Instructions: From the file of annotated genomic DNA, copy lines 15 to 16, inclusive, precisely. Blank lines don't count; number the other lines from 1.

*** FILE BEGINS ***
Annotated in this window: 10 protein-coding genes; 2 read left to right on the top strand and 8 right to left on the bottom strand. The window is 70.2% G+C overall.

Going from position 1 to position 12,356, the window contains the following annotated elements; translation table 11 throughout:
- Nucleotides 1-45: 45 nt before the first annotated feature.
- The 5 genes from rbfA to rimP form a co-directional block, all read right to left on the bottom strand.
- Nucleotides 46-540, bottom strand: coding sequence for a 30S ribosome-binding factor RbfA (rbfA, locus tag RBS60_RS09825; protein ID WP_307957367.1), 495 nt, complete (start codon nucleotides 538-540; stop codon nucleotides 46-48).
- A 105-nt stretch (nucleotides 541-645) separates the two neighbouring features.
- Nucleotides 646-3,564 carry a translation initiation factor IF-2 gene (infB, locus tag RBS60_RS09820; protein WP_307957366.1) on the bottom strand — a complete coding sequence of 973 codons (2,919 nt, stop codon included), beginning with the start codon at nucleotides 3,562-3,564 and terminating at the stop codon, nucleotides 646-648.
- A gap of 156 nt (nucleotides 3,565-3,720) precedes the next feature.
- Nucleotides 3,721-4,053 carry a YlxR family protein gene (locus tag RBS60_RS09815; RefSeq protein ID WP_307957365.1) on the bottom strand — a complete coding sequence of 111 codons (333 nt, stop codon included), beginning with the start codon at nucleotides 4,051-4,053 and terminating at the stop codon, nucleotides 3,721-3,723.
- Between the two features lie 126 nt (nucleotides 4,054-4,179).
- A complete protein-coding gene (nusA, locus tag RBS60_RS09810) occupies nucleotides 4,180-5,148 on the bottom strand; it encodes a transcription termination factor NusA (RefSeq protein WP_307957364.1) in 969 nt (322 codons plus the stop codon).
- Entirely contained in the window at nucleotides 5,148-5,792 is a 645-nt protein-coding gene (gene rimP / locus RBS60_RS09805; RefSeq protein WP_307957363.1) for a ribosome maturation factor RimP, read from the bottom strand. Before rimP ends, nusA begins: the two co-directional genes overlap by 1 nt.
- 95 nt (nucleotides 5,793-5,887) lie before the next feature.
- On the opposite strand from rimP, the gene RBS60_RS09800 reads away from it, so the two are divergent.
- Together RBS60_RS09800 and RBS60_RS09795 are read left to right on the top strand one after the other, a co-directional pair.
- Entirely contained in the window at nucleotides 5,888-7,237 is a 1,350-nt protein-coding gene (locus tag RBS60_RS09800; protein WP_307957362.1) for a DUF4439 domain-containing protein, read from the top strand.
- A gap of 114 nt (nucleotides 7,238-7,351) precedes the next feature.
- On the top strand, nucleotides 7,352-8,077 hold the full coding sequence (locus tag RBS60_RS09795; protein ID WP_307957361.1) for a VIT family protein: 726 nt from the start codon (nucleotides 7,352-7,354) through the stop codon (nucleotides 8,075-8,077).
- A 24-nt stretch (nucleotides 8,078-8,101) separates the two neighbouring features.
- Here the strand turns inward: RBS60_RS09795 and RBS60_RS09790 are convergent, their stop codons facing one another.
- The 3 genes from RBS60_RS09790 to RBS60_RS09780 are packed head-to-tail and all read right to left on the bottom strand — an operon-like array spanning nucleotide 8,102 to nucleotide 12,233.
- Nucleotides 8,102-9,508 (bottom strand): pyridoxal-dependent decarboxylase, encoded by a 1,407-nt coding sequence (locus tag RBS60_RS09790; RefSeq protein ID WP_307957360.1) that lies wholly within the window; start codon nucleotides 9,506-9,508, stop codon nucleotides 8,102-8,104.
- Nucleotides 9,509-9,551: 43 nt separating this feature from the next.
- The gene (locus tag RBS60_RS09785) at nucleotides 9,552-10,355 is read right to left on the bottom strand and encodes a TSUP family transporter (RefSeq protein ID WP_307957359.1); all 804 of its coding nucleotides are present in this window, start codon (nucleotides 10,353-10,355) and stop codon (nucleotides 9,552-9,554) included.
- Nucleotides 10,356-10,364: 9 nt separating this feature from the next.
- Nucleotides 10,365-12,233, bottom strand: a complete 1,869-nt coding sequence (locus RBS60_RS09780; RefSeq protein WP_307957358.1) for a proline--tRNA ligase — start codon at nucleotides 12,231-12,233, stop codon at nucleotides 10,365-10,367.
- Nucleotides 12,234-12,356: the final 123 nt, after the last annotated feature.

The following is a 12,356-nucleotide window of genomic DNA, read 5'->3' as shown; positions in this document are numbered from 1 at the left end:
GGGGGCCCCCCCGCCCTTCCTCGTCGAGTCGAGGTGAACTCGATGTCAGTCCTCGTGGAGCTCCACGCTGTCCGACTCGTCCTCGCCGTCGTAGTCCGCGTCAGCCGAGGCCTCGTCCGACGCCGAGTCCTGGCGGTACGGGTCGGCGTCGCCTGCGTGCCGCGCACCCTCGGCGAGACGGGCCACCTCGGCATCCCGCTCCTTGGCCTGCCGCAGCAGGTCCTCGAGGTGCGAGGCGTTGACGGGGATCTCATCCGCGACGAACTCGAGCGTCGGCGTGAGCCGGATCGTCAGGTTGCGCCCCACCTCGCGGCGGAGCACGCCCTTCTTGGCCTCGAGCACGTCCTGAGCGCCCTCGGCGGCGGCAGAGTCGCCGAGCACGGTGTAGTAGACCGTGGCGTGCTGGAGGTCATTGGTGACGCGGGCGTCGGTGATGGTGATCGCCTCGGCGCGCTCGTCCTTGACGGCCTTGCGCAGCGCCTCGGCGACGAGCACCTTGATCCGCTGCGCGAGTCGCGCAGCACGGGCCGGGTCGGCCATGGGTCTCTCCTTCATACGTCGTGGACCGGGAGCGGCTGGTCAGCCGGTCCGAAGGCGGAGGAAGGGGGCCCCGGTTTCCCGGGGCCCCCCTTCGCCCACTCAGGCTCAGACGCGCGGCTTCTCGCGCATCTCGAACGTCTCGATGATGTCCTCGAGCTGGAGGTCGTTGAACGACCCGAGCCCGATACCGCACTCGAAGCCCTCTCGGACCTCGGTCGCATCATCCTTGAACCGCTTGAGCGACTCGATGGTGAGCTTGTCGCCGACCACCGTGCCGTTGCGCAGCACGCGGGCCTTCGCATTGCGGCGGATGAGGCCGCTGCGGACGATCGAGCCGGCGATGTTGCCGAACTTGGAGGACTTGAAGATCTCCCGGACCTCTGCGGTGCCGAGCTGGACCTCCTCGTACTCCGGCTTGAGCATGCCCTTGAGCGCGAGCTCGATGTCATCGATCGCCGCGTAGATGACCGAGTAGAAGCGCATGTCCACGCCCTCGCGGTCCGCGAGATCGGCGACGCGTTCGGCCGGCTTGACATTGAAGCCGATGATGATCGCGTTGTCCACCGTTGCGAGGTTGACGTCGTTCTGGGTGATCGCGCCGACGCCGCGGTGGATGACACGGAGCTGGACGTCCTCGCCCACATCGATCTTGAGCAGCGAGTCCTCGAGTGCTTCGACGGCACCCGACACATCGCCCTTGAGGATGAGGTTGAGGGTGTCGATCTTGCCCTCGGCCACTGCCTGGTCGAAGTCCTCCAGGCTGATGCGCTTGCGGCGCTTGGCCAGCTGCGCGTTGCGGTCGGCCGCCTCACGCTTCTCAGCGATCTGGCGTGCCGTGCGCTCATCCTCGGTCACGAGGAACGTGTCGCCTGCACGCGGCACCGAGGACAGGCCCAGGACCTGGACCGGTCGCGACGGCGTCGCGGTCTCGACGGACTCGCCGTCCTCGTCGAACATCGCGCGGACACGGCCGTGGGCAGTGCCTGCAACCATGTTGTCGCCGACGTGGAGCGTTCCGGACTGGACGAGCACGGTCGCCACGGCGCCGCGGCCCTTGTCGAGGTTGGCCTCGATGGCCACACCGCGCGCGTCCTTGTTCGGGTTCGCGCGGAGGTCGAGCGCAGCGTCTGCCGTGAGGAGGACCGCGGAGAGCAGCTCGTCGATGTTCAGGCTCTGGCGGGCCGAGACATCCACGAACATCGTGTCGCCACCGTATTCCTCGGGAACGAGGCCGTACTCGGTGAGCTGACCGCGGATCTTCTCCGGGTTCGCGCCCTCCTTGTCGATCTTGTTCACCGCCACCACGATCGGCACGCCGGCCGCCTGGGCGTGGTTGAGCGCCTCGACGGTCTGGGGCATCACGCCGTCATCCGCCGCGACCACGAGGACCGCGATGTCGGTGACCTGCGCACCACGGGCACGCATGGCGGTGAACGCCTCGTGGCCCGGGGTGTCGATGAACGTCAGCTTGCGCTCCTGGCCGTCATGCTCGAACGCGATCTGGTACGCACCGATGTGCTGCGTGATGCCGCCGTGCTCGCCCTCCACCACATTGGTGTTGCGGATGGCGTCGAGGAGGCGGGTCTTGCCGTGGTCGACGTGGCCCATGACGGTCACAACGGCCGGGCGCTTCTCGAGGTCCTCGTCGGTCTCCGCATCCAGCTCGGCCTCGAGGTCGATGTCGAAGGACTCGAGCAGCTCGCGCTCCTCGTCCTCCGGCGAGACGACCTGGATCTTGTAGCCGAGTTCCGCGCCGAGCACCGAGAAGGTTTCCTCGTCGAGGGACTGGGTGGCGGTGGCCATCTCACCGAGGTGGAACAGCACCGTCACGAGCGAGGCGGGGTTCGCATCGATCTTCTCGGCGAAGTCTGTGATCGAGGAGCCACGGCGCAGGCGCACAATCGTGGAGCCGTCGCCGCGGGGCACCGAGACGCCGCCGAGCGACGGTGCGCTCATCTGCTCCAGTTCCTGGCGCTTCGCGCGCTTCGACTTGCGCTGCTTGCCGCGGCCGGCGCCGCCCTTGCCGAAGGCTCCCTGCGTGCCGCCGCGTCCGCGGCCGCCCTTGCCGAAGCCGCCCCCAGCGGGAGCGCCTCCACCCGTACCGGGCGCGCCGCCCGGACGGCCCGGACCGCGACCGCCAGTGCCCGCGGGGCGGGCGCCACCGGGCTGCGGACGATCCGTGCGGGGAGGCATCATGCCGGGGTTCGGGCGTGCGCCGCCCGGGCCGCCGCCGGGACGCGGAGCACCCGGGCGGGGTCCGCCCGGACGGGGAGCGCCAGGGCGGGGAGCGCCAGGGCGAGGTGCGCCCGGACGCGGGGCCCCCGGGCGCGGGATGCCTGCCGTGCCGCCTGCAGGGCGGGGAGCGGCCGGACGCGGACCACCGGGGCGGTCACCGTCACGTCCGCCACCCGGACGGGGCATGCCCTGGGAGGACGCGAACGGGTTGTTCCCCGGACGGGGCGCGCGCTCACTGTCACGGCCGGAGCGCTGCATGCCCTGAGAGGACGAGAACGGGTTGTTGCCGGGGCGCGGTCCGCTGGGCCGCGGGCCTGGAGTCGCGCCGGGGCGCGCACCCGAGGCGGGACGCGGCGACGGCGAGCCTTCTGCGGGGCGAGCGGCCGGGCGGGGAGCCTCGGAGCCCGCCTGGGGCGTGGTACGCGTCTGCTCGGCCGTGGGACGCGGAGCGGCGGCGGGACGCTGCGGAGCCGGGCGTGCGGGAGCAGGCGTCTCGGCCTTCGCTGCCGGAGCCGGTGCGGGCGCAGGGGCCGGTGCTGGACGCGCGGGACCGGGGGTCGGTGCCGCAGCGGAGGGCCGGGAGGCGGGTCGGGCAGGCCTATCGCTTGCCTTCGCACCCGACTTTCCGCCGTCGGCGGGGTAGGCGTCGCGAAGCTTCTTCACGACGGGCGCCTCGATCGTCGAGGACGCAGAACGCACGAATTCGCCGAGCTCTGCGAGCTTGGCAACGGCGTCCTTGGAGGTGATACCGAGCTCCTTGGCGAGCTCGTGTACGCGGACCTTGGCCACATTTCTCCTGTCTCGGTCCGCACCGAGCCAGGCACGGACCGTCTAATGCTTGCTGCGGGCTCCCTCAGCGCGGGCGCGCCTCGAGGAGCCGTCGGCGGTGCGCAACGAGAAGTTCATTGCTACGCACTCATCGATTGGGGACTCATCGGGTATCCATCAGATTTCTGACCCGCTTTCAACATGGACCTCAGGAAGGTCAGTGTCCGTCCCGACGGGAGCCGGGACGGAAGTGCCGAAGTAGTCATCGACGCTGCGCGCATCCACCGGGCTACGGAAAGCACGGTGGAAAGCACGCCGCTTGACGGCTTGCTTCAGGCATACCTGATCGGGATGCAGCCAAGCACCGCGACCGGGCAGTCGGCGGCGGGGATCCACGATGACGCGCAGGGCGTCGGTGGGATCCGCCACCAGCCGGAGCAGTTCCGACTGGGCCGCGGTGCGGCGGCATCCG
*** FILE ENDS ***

- Together RBS60_RS09800 and RBS60_RS09795 are read left to right on the top strand one after the other, a co-directional pair.
- Entirely contained in the window at nucleotides 5,888-7,237 is a 1,350-nt protein-coding gene (locus tag RBS60_RS09800; protein WP_307957362.1) for a DUF4439 domain-containing protein, read from the top strand.